With the long weekend ahead (and many of you taking extra leave), why not jet off to one of these 12 eco-destinations this Easter…

1. Skeleton Coast Camp, Namibia
Having had their Damaraland Camp highly commended in the 2007 International Responsible Tourism Awards, Wilderness Safaris (again voted second best tour operator in Travel and Leisure’s 2008 World’s Best Awards) clinched a win at the Imvelo Awards for Responsible Tourism with their Skeleton Coast Camp, winning Best Overall Environmental Management System. (Their Kalamu Camp in Zambia was also highly commended: Best Single Resource Management Programme – Energy.) Wilderness Safaris

2. Ol Malo Lodge, Kenya
This eco-lodge and charitable trust is situated in the deserts of Samburuland in northern Kenya, on what was an overgrazed cattle ranch. One of their key achievements is the establishment of the Ol Malo Eye Project, which aims to eradicate trachoma, an infectious and preventable disease that causes painful blindness, affecting over 80 percent of adults in the Ol Malo area. Ol Malo

3. Il N’gwesi Community Lodge, Kenya
Run and managed by the Ilaikipiak Maasai Il N’gwesi community, this is a successful cohabitation system in which both wildlife and humans “share” and own the area. Forty percent of profits go to the 600-plus families that have a share in the lodge. Il N’Gwesi

4. Tswalu Kalahari Reserve, SA
Not content with rehabilitating 38 overgrazed cattle farms and turning them into the largest privately owned reserve in southern Africa, then restocking it with game, including the endangered wild dog, rhino and cheetah, Tswalu is also committed to Fair Trade tourism principles. Hence the continued international applause, from Condé Nast Traveller’s World Savers Award to the Relais & Château Global Environment Trophy. Tswalu

5. Madikwe Game Reserve, SA
Madikwe was once kilometres of overgrazed farmland until it was transformed in 1991 into a 75 000-hectare reserve, SA’s fourth largest. Within a period of six years, some 10 000 animals were again roaming the plains in what was dubbed Operation Phoenix, the largest game translocation in the world. Book at Buffalo Ridge Safari Lodge, the first wholly-owned community safari lodge to be developed in South Africa, or Thakadu River Camp, also owned by the local community. Madikwe

6. Chumbe Island Coral Park, Tanzania
Tanzania’s first privately run marine park, with only one small lodge (seven thatched huts) run on the strictest ecological principals. All profits go to the upkeep of the reserve and a strong education and outreach programme, including free visits to the reserve for local school kids. An idyllic Robinson Crusoe escape, with the most exclusive snorkelling (350 reef fish) on the East Coast of Africa. Chumbe Island

7. Phinda, SA
Besides rehabilitating and introducing game to what is now the 23 000-hectare Phinda Game Reserve, CC Africa has done sterling work with the Africa Foundation, an organisation founded to facilitate the development of people living in or adjacent to protected areas. In 14 years of operation, it has raised and committed over $6-million to consultative community development projects. The company is particularly proud of the work it’s done for the communities adjacent to Phinda, building a primary school and healthcare centre and providing computer courses and other training. Phinda Private Game Reserve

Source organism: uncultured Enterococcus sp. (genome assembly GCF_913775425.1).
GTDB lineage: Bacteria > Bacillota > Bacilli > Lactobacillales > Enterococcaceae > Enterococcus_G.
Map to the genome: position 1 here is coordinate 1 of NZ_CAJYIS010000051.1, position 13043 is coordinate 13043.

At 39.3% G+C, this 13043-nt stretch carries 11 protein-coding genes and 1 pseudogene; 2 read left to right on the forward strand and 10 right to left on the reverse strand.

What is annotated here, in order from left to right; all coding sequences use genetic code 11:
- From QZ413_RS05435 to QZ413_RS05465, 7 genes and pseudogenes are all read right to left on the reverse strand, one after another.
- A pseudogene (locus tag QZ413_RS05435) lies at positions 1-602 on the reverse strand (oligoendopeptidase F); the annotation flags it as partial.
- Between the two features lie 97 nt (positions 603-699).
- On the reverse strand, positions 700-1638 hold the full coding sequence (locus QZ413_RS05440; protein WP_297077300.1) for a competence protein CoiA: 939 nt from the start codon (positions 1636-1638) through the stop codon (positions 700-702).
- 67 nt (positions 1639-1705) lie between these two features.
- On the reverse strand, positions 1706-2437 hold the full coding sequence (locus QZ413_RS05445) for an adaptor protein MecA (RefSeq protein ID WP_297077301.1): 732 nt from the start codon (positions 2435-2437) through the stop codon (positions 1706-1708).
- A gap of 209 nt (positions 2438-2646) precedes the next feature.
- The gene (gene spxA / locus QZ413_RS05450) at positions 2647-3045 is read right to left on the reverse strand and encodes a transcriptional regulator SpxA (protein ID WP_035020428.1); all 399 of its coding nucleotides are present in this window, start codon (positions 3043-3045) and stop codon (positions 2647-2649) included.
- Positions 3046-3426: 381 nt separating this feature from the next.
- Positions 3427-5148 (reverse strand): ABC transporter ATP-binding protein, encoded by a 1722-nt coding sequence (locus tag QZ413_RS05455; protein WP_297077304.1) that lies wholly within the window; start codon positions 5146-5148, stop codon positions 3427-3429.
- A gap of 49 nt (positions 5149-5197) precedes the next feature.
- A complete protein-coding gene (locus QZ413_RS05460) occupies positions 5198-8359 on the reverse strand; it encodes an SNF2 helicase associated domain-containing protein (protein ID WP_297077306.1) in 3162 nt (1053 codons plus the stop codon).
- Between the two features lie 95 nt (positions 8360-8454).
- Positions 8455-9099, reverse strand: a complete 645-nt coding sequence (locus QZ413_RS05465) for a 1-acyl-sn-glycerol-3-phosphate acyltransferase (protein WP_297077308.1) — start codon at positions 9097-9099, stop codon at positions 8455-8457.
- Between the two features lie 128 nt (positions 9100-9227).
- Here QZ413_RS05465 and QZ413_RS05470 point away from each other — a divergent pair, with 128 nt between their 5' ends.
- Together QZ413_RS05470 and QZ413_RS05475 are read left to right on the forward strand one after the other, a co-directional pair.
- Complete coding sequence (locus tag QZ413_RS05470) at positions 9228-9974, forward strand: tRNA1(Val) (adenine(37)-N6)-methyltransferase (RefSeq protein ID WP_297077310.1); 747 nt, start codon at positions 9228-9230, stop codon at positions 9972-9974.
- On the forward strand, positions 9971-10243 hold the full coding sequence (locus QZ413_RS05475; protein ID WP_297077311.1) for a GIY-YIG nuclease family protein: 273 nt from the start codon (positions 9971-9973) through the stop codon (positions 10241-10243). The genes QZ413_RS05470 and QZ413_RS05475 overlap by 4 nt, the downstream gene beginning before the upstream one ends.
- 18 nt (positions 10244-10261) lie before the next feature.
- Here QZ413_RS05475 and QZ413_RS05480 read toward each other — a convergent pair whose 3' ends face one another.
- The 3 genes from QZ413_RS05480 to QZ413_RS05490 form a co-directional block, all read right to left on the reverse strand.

8. Ant’s Hill, SA
From waste disposal to water recycling, sourcing locally produced food and energy management, these Waterberg bush villas are model eco-lodges. Which is why they were awarded four stars in last year’s Eco Hotels of the World, one of only two destinations to be included in southern Africa (the other being Hog Hollow Country Lodge in the Crags near Plettenberg Bay). Waterberg

9. Asilia Lodges, Tanzania
Asilia offers a great combination of “living lightly” with luxury in its Tanzanian bush camps. There are a number of semi-permanent camps in the Serengeti (moving to follow the migration), but our favourite is Oliver’s Camp in the Tarangire National Park. There are chemical toilets and bucket showers, heated with firewood (no permanent plumbing allowed), but attentive staff and opulent furnishings, not to mention plenty of ice for  your gin and tonic. Asilia Lodges

10. Nkwichi Lodge, Mozambique
Nkwichi Lodge, a 2008 Green Spaces Travel Award nominee, and winner of Best Small Hotel in the 2008 World Responsible Tourism Awards, is on the shores of Lake Niassa – an idyllic eco-lodge with just seven spacious chalets set on a sandy white beach. A percentage of every guest fee goes towards conserving the 100 000-hectare Manda Wilderness Reserve, as well as the Manda Wilderness Community Trust, which to date has built five schools, one maternity clinic, one maize mill and two church roofs. Manda Wilderness

11. Singita Grumeti Lodges, Tanzania
Following on the success of their SA lodges, Singita was approached by US billionaire and wildlife philanthropist Paul Tudor Jones to help manage his Grumeti concession (adjoining the Serengeti), until recently devastated by poaching and hunting. Jones formed the Grumeti Community and Wildlife Conservation Fund; thanks to his efforts, game numbers have soared in just four years, as has employment and investment in the local communities. The lodges (a choice of three) offer the finest accommodation in East Africa and 100 percent of the profits are ploughed back into the fund. Singita

12. Grootbos Nature Reserve, SA
SA’s first and only dedicated fynbos reserve, Grootbos is a hugely successful conservation exercise owned by a Section 21 company, and profits are plowed back into the local communities through employment, teaching in the fields of fynbos landscaping, horticulture and eco-tourism, and micro-enterprise opportunities. The Grootbos Foundation has also established vegetable growing and greening projects at the local Siyakula crèche. Grootbos